Wandering Daisy wrote:Rockchucker --you take YOUR access for granted. How can you be sure that "less people" does not mean YOU? How can you be sure that the closed areas are not exactly where you would like to go? Reduce the permits allowed by half and you may sing a different tune. I have gone for 8 days in the Sierra without seeing anyone. There really are not too many people in the remote sections of the Sierra. But we have to walk through the more crowded trails to get to where we want to go and these lower elevation access points are where the restrictions would likely apply.
Two areas where there are grizzlies and people (Canadian Rockies National Parks and Glacier National Park USA) there are LOTS of rules and regulations, restricted camping to established campsites, etc. that are in place, partly due to the grizzlies. I can imagine rules that would say you were no longer allowed to solo backpack because it would be deemed too dangerous.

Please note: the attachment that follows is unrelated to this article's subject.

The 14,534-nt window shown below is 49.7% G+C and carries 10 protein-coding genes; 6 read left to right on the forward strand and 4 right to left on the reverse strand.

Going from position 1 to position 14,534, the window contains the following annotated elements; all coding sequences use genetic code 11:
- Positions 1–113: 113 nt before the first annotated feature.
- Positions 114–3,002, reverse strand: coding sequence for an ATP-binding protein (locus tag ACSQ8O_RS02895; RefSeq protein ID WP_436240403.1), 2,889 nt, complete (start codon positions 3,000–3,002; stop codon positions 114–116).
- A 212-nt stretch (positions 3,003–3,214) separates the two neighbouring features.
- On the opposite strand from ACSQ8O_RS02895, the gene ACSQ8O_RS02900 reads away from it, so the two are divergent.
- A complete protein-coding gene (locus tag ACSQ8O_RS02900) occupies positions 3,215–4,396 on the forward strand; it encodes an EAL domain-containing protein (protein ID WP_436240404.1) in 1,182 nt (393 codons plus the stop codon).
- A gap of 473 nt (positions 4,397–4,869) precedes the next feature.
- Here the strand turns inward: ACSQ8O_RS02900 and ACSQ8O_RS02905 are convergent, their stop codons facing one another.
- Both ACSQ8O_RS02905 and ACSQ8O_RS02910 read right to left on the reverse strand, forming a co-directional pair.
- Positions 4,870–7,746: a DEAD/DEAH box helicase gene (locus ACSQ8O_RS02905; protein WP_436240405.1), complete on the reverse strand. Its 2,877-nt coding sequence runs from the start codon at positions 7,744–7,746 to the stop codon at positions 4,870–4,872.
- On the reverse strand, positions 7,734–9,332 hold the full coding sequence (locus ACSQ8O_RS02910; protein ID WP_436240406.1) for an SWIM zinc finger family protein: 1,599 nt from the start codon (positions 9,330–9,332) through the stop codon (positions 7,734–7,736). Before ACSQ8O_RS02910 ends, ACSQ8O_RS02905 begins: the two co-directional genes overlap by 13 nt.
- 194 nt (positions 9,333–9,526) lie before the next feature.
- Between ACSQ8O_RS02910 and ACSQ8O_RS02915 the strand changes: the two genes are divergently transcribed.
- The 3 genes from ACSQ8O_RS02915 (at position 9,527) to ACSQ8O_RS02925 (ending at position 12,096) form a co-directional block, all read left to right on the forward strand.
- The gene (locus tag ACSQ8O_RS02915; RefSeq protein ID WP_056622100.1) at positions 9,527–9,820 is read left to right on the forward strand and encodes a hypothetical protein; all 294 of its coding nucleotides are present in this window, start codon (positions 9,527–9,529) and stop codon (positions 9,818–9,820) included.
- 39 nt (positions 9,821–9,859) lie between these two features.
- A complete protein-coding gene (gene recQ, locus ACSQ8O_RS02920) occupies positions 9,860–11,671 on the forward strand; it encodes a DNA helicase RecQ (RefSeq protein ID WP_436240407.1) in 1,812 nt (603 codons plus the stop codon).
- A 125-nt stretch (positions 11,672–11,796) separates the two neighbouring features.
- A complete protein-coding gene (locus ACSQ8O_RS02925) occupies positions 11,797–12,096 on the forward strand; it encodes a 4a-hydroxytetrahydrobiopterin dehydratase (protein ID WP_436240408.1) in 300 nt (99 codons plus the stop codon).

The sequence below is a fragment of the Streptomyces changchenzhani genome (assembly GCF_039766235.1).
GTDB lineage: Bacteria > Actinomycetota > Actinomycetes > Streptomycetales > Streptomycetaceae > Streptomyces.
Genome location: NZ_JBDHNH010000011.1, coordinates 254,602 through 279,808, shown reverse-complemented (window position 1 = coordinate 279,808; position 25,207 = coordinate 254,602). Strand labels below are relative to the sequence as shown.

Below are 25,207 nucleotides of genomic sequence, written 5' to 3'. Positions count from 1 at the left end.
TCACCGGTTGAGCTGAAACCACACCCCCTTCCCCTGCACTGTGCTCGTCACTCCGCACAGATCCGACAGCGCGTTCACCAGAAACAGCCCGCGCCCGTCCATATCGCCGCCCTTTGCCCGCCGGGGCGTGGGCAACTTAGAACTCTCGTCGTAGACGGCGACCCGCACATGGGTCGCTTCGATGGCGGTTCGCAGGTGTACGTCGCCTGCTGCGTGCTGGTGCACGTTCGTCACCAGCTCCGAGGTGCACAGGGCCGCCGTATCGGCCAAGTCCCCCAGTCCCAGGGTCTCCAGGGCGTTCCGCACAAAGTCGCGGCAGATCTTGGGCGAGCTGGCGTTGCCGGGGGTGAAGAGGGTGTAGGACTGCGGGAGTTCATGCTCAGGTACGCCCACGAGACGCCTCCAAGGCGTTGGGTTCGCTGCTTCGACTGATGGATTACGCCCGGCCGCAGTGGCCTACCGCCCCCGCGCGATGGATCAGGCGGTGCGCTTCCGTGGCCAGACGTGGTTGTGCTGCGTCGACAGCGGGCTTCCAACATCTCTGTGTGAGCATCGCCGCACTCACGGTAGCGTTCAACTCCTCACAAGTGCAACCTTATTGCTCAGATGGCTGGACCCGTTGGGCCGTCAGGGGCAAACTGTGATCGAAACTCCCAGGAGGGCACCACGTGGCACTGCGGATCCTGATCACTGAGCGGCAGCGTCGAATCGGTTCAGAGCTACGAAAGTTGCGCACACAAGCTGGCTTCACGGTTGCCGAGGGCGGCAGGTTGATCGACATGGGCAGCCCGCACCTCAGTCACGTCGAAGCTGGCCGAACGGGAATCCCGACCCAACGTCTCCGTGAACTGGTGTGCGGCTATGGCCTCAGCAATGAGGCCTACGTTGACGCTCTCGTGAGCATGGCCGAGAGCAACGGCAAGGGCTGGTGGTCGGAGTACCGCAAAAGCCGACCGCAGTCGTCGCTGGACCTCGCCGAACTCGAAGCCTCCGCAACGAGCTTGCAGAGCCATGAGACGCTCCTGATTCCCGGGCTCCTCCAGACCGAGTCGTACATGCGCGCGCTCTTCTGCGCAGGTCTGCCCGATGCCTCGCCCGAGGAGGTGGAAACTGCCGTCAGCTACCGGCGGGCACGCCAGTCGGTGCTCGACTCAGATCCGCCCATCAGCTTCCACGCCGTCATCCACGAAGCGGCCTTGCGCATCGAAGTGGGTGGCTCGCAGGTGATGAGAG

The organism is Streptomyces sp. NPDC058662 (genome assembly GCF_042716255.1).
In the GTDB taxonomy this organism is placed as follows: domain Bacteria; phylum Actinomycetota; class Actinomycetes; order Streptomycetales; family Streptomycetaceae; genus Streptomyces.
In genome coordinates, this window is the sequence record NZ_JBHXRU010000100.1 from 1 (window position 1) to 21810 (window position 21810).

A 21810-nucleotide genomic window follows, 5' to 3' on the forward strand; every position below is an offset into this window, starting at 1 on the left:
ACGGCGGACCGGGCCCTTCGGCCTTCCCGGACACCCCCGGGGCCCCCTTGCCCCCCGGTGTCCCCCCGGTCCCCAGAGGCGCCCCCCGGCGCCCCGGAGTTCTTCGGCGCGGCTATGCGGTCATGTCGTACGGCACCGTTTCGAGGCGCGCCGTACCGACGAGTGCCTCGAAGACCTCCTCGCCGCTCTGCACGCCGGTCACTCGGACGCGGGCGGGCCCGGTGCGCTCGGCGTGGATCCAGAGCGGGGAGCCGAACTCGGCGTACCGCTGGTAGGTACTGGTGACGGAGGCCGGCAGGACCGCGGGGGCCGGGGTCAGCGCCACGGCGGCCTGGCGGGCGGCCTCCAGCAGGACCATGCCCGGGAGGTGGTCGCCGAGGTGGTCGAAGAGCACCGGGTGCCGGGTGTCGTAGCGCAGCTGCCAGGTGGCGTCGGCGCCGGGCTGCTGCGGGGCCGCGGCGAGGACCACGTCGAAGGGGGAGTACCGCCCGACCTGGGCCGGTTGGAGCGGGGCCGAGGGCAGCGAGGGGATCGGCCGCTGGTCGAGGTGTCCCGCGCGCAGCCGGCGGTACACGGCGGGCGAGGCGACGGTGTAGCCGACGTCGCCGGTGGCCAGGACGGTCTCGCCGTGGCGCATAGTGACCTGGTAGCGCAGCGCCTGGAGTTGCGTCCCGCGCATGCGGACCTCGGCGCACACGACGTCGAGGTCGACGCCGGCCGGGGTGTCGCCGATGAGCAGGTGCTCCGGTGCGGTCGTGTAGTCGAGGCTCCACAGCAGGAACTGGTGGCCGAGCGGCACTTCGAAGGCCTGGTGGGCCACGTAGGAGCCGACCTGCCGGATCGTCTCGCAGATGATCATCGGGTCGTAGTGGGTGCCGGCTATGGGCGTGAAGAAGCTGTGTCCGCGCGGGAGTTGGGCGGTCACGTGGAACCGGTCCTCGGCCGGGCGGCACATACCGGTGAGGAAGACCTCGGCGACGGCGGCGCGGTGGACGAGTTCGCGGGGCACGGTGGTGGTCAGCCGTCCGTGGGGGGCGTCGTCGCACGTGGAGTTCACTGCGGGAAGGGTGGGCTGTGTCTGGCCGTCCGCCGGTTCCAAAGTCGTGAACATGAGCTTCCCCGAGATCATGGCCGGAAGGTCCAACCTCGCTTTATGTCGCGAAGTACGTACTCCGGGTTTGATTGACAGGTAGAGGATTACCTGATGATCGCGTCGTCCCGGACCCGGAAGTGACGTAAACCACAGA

Have YOU hiked in grizzly country? I have and I really do not like it. If Mr. Griz happens to wander on down this way on his own, so be it, but I am not for us trapping him where he is and putting him smack in the Sierra. Black bears may go after your food. Grizzlies are predators - it is really different.
I see what your saying and agree, I still like the idea of less crowds. Luckily I hike many areas that require no permits, and have little to no human contact.
I have hiked quite a bit in grizzly country as a young kid, and only had one far off encounter. I was too young to be scared. I was mainly with my grandpa and never felt scared around him. Today I would probably crap myself if I had an encounter.
By the way I didn't mean to upset you!